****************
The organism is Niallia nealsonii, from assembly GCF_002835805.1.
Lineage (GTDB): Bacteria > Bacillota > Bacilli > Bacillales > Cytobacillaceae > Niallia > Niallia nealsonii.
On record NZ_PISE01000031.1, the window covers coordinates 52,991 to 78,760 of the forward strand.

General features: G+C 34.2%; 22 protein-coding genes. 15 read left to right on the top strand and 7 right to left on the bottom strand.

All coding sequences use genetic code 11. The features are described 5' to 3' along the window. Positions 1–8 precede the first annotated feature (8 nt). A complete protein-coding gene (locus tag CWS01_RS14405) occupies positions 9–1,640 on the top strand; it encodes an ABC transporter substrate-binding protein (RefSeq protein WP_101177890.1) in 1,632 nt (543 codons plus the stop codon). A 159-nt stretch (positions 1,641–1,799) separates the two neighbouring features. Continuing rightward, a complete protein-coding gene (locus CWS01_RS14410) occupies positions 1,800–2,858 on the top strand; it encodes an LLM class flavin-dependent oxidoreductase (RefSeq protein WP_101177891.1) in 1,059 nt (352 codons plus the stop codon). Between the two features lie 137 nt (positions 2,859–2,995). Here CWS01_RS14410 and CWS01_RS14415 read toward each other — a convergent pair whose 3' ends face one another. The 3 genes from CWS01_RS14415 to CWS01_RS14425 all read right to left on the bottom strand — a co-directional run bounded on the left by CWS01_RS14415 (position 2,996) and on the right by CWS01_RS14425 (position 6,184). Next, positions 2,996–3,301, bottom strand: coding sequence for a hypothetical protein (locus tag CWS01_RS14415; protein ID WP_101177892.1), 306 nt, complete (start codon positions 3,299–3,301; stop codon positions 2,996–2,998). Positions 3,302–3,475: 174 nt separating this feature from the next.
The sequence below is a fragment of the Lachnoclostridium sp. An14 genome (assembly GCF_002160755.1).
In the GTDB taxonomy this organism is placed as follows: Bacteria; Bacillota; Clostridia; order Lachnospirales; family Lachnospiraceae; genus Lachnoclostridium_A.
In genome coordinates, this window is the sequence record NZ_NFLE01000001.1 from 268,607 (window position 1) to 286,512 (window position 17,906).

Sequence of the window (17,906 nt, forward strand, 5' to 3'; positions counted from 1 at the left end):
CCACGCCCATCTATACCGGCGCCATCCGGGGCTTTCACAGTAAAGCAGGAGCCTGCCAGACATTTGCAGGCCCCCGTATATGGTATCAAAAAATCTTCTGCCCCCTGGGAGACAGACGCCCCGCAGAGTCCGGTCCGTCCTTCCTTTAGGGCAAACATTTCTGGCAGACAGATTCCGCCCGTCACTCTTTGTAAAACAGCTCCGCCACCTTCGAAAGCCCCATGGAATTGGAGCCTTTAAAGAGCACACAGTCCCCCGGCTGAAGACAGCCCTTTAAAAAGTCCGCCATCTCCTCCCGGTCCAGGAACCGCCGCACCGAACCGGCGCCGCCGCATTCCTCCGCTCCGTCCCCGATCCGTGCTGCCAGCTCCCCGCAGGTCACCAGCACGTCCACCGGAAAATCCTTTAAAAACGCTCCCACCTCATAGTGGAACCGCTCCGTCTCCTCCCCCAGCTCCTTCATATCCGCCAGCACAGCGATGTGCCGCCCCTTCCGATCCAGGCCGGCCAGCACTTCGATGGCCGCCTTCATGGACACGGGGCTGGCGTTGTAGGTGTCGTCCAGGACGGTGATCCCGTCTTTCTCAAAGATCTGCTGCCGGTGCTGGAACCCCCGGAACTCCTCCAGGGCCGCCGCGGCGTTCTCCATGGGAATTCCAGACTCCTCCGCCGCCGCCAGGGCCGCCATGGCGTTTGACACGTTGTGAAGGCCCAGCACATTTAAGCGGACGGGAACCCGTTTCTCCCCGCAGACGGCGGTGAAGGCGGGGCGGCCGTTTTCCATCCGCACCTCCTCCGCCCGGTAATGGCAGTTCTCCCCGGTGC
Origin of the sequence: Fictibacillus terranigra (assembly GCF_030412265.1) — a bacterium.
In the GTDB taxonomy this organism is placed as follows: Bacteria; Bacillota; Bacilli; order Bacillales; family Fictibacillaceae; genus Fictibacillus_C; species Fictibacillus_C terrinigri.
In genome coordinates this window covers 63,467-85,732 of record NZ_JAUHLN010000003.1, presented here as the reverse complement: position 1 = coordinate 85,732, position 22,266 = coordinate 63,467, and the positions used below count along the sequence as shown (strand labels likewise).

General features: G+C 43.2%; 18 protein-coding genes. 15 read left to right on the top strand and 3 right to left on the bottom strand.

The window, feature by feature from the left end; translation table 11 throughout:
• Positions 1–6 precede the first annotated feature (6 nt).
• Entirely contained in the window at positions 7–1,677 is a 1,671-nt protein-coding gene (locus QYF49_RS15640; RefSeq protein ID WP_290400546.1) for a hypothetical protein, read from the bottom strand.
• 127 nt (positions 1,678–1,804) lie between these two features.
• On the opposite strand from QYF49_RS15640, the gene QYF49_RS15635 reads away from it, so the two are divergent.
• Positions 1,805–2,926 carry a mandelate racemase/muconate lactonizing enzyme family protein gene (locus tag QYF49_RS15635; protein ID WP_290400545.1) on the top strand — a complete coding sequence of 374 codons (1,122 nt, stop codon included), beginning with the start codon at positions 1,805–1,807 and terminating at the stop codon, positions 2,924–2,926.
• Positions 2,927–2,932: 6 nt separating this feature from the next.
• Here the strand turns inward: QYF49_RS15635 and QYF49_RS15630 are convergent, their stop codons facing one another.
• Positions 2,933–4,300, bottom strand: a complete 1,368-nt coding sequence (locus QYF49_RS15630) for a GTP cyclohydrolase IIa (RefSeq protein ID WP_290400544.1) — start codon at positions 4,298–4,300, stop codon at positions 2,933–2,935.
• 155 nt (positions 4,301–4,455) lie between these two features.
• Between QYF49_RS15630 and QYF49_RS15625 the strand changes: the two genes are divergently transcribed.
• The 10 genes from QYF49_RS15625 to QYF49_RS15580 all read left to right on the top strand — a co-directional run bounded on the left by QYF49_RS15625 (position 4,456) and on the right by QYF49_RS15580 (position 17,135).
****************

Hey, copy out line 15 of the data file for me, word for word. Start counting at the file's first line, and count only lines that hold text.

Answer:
The window, feature by feature from the left end; translation table 11 throughout: